Happy to. I was fascinated to start pastoring in Ottawa—because I came from the prairies and the West Coast—where I could see all these historic church buildings. The church I worked in was built around the time of Confederation. But many of these old buildings were being put to other uses as their congregations had moved on or dwindled such that they couldn’t maintain the structure any longer. I remember one year, especially, when the Ottawa Writers’ Festival events were hosted at St. Brigid’s—an Irish Catholic Church that is now a centre for the arts. I was hearing poets and politicians speaking on their work in this cavernous space, which, surprisingly, still had a lot of overt religious symbolism: the Stations of the Cross remained and there was what appeared to be life-size crucifix with a garish red wound in Christ’s side.

Those symbols were surprising because the space was, as they say, “deconsecrated.” So the original purpose for which the building was set apart, as a site for the revelation of God, had come to an end. The experience of hearing contemporary writers speak in “deconsecrated space” really stuck with me. It pressed me to think about what it means for someone, believer or otherwise, to see God as absent, or the church as dead. How do you account for that kind of perception theologically, how do you frame the lived experience of “deconsecration” in terms of who God is and how God acts in the world?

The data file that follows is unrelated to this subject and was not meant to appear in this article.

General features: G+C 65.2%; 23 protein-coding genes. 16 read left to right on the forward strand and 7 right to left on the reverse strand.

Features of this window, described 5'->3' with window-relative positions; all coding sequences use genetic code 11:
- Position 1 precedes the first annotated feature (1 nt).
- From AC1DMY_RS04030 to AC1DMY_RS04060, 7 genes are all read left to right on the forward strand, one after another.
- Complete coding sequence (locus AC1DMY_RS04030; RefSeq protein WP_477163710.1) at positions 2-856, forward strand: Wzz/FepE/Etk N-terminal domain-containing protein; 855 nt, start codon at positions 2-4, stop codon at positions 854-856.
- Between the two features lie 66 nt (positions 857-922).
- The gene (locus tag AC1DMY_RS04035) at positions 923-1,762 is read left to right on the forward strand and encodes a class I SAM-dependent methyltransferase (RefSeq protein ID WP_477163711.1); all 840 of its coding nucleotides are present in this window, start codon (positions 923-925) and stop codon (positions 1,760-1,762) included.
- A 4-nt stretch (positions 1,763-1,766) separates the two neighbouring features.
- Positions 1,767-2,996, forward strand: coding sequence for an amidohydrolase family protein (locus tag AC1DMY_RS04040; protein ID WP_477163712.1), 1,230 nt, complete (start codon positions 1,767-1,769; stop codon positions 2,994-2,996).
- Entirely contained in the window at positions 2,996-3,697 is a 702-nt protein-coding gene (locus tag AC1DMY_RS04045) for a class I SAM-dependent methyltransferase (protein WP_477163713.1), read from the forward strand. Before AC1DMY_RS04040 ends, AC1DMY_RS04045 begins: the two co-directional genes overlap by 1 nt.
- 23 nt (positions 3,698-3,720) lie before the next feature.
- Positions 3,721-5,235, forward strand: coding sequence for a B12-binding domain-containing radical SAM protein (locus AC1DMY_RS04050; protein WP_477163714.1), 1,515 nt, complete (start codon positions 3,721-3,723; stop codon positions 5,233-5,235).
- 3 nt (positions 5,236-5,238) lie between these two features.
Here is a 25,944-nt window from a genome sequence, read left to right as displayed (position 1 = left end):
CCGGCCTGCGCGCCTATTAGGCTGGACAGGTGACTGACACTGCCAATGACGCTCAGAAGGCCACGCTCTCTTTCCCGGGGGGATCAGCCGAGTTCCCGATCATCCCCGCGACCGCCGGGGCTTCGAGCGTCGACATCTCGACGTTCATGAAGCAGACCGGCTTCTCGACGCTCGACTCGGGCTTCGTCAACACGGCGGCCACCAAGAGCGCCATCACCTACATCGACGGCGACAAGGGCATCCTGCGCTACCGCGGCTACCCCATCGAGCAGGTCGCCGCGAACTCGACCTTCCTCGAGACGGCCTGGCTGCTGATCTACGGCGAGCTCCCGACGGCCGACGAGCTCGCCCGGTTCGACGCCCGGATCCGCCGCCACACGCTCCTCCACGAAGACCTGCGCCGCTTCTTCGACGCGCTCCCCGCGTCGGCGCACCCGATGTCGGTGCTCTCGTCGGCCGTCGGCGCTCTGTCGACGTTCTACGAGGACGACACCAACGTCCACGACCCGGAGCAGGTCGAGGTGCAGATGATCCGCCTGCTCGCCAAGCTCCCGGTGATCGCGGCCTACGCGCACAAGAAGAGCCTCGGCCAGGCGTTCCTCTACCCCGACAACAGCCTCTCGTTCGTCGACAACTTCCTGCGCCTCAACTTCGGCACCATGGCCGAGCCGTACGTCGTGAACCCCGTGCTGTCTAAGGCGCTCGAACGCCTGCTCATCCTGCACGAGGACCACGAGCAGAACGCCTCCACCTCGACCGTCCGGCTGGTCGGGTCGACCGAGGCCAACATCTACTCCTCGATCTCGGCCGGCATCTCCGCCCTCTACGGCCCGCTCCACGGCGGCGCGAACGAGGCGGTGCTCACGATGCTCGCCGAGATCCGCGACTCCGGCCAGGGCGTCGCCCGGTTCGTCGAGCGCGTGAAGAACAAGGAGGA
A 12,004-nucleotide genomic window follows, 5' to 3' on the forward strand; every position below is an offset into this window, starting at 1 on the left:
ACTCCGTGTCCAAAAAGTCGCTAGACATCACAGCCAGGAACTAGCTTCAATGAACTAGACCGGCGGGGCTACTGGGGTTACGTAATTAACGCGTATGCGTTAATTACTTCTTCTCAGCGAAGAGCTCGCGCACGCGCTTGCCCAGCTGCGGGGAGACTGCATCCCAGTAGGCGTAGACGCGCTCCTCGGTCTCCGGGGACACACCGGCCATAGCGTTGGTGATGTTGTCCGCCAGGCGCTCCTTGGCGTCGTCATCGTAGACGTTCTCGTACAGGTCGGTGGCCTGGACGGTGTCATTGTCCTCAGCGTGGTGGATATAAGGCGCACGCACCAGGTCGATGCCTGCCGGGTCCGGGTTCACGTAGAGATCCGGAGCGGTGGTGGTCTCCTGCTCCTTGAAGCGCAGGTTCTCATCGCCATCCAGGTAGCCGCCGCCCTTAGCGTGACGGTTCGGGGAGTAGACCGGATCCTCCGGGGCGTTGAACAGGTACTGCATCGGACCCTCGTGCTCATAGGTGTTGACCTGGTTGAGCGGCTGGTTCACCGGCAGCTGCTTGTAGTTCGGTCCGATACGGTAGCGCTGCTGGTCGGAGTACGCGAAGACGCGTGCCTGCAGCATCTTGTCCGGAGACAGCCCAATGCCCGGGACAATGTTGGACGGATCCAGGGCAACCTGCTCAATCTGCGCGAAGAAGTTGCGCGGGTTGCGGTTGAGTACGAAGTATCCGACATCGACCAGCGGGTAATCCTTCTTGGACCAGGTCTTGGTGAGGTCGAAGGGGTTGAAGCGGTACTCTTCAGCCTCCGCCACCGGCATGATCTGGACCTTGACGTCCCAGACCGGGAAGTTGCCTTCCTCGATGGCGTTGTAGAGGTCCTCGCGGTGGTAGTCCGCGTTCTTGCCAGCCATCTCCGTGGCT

So, to the doctoral project. One of the questions Bonhoeffer asked in an early book is how revelation can be more than a discrete “act” of God that confronts the believer. He also wanted to speak of God as manifest in the life, the being, of the community. I came to the subject matter seeking continuity: how is God revealed in, through, and after a “deconsecration,” if at all? How about on the other side of church division? In the biblical story, the question is how might God be revealed through and after exile?

In trying to follow Bonhoeffer’s thinking about the church, I saw how much the philosopher Hegel was part of the background in which he wrote. Bonhoeffer explicitly adapts his line “God existing as community,” for example. The term “revelatory community,” which I use in the book title, also comes from him.

What's your hope for your time at Regent?

I'm excited to be here for two main reasons: First, I think the discipline of theological ethics is a very promising one, and it's one that I was first introduced to here. Now there are a few more of us around, which is good because I think it's an important time for Regent with respect to this field. I just went to the Society of Christian Ethics annual meeting with Jeff Greenman, and we were able to think together about what it means to do theological ethics as an evangelical. David Gushee, the Society’s president at the time of the conference, claims to have followed Jesus out of American evangelicalism. Ten years ago he was writing about reclaiming the evangelical centre. So what has happened? Soul searching is definitely needed in response to such testimonies of disenchantment, and Regent has a lot to offer in that critical task.

Second, I'm excited to share currents in Bonhoeffer research here because my time nicely coincides with Jens Zimmermann coming to teach in this area. I've benefitted a lot from work with him. Speaking about evangelical scholarship again, I think Bonhoeffer is a very generative source for us. But evangelicals are often tempted to focus on the biography or myth – the two can be hard to tell apart – of the man. I want to work with that energy, but also want people to be introduced to Bonhoeffer’s primary sources as well as the literature he was reading and engaging with.

When you're not doing theology or ministry, what are ways you like to spend your time?